Eric Fingerhut, president and CEO of the Jewish Federations of North America (JFNA), told JNS that the “prevalence of anti-Semitism in America, which has historically been at a low level until recently, has come from various parts of society. It has never been isolated to one part of society. It is present in the white nationalist/extremist setting, and has also been prevalent on the far-left, and prevalent in certain ethnic and other communities,” he explained.

The JFNA, which is taking part in a solidarity march and rally on Jan. 5 along with other New York City-based groups such as the ADL, American Jewish Committee and Jewish Community Relations Council, has been advocating for increased funding for the Nonprofit Security Grant Program, as well as enhancing the Secure Community Network to increase security for Jewish institutions and communities across America. As part of the federal appropriations legislation passed last month, Congress increased funding for the NSGP to $90 million—a 50 percent increase over the $60 million funding in 2019.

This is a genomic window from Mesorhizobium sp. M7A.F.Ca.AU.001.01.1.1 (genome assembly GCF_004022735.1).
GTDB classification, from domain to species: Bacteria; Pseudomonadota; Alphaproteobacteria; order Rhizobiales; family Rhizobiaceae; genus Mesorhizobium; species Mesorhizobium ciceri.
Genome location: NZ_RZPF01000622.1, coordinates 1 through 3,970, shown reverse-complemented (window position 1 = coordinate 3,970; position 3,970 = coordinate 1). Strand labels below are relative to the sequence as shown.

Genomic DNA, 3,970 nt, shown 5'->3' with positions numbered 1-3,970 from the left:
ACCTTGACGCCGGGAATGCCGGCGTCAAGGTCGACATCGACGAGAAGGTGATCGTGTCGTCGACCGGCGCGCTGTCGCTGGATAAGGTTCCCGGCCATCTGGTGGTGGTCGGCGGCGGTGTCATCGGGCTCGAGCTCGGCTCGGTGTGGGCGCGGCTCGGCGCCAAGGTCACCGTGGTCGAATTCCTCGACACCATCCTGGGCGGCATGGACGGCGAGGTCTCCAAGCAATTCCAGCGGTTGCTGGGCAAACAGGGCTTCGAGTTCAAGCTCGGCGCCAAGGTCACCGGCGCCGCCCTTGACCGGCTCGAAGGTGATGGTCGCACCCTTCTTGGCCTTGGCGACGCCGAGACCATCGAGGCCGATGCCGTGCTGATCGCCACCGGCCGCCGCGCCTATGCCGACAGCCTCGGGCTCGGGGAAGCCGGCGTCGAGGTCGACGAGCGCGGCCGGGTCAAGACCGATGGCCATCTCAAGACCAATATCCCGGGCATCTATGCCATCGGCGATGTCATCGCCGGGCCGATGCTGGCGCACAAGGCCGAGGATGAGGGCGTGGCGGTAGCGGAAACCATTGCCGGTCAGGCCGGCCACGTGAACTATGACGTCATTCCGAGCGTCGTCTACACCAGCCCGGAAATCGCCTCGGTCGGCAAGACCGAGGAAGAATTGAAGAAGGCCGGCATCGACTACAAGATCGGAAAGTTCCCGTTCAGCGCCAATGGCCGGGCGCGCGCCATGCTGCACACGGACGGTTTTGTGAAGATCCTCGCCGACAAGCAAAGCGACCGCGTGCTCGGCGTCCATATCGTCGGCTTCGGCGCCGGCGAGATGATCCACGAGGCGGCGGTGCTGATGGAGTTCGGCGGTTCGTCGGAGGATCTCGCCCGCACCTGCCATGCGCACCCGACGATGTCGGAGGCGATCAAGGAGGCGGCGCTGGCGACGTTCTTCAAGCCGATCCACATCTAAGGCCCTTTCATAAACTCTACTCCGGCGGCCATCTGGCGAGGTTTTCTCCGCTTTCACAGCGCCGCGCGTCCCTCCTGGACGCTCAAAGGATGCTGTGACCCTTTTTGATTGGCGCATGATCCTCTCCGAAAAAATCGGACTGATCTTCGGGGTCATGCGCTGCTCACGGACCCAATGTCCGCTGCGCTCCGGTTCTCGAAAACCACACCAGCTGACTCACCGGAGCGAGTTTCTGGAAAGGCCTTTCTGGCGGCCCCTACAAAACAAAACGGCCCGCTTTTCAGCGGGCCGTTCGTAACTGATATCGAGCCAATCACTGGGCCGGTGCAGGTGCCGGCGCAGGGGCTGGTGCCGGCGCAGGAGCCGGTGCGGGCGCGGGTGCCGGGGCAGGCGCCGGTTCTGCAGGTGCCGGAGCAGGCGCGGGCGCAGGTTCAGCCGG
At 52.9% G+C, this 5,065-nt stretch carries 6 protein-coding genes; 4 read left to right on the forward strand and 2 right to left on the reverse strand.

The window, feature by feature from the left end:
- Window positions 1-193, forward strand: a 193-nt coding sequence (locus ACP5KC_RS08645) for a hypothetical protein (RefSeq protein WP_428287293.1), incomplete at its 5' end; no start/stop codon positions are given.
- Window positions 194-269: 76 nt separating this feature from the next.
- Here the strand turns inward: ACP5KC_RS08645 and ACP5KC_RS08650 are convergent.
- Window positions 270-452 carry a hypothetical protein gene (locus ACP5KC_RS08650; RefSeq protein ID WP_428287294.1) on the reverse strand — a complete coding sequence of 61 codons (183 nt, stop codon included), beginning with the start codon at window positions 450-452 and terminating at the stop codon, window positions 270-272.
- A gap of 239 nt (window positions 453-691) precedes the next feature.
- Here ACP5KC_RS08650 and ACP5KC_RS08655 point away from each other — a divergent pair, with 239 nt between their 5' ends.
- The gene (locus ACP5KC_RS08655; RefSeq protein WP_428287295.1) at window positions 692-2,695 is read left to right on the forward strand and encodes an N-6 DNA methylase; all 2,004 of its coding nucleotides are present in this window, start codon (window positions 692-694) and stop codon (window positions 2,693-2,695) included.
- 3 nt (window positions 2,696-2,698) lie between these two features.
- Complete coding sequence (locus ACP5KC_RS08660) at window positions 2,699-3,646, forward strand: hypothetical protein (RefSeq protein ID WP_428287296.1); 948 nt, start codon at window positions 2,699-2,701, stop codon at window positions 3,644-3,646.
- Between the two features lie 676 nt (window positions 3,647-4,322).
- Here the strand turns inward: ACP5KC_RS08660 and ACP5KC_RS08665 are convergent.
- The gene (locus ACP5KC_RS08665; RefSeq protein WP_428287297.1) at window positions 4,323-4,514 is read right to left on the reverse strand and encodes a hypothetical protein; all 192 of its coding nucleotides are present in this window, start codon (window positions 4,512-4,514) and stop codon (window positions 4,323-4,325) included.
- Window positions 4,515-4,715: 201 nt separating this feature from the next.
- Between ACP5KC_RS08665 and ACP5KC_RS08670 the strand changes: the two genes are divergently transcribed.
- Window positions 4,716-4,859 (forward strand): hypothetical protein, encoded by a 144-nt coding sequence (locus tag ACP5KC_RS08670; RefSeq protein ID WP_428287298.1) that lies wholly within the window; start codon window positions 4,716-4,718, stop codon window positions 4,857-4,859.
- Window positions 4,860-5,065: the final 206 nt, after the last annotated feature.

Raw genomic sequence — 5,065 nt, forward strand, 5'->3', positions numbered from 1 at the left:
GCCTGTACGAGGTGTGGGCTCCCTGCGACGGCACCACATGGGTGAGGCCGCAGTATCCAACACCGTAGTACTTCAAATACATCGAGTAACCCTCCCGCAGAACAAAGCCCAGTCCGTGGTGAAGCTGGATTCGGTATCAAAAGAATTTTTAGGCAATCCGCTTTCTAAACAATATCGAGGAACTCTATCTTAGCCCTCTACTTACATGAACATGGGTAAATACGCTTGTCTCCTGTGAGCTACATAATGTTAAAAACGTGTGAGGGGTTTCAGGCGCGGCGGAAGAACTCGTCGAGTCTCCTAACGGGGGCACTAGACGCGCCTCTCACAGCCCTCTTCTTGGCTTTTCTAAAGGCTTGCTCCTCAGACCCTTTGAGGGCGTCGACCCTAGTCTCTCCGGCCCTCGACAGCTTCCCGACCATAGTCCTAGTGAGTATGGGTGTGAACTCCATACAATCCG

“There all sorts of networks of hate out there, and we have to be generally prepared across our communities. We are seeing a different type of perpetrator in these last couple of incidents than we saw in in the previous few. This strikes me that we have this hate across the system, something crosses into violence and we have this epidemic.”

David Bernstein, president and CEO of the Jewish Council for Public Affairs, told JNS that it is important not to blame the entire African-American community for the spate of attacks.

“I think it’s important not to pin this on the black community more generally. The fact is this is happening in a very specific area of the country, and not everywhere where they are blacks and Jews living” together in such proximity.